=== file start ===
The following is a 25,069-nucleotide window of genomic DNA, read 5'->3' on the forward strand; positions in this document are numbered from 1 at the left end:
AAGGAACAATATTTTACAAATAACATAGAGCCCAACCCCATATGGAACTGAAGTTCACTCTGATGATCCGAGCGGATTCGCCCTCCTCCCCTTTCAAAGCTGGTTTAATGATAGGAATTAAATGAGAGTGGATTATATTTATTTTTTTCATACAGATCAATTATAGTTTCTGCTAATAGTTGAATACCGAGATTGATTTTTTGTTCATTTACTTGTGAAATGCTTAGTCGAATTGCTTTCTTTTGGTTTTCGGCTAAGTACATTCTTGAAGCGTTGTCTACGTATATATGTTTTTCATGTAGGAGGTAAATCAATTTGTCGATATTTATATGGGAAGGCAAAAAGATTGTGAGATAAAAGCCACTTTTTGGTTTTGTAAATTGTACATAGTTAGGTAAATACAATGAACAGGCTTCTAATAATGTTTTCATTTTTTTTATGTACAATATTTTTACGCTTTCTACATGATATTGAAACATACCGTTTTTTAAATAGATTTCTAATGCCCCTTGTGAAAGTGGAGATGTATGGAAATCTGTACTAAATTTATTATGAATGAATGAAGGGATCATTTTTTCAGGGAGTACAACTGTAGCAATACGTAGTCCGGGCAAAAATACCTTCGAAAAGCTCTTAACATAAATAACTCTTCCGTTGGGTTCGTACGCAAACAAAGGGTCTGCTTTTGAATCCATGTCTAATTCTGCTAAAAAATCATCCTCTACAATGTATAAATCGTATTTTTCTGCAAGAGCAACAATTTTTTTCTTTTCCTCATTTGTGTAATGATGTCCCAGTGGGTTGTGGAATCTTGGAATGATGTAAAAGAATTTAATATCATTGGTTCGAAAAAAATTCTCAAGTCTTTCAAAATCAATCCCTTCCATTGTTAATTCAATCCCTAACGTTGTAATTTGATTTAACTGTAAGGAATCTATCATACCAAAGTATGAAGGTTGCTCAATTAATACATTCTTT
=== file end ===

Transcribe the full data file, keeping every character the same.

The following is a 25,069-nucleotide window of genomic DNA, read 5'->3' on the forward strand; positions in this document are numbered from 1 at the left end:
AAGGAACAATATTTTACAAATAACATAGAGCCCAACCCCATATGGAACTGAAGTTCACTCTGATGATCCGAGCGGATTCGCCCTCCTCCCCTTTCAAAGCTGGTTTAATGATAGGAATTAAATGAGAGTGGATTATATTTATTTTTTTCATACAGATCAATTATAGTTTCTGCTAATAGTTGAATACCGAGATTGATTTTTTGTTCATTTACTTGTGAAATGCTTAGTCGAATTGCTTTCTTTTGGTTTTCGGCTAAGTACATTCTTGAAGCGTTGTCTACGTATATATGTTTTTCATGTAGGAGGTAAATCAATTTGTCGATATTTATATGGGAAGGCAAAAAGATTGTGAGATAAAAGCCACTTTTTGGTTTTGTAAATTGTACATAGTTAGGTAAATACAATGAACAGGCTTCTAATAATGTTTTCATTTTTTTTATGTACAATATTTTTACGCTTTCTACATGATATTGAAACATACCGTTTTTTAAATAGATTTCTAATGCCCCTTGTGAAAGTGGAGATGTATGGAAATCTGTACTAAATTTATTATGAATGAATGAAGGGATCATTTTTTCAGGGAGTACAACTGTAGCAATACGTAGTCCGGGCAAAAATACCTTCGAAAAGCTCTTAACATAAATAACTCTTCCGTTGGGTTCGTACGCAAACAAAGGGTCTGCTTTTGAATCCATGTCTAATTCTGCTAAAAAATCATCCTCTACAATGTATAAATCGTATTTTTCTGCAAGAGCAACAATTTTTTTCTTTTCCTCATTTGTGTAATGATGTCCCAGTGGGTTGTGGAATCTTGGAATGATGTAAAAGAATTTAATATCATTGGTTCGAAAAAAATTCTCAAGTCTTTCAAAATCAATCCCTTCCATTGTTAATTCAATCCCTAACGTTGTAATTTGATTTAACTGTAAGGAATCTATCATACCAAAGTATGAAGGTTGCTCAATTAATACATTCTTT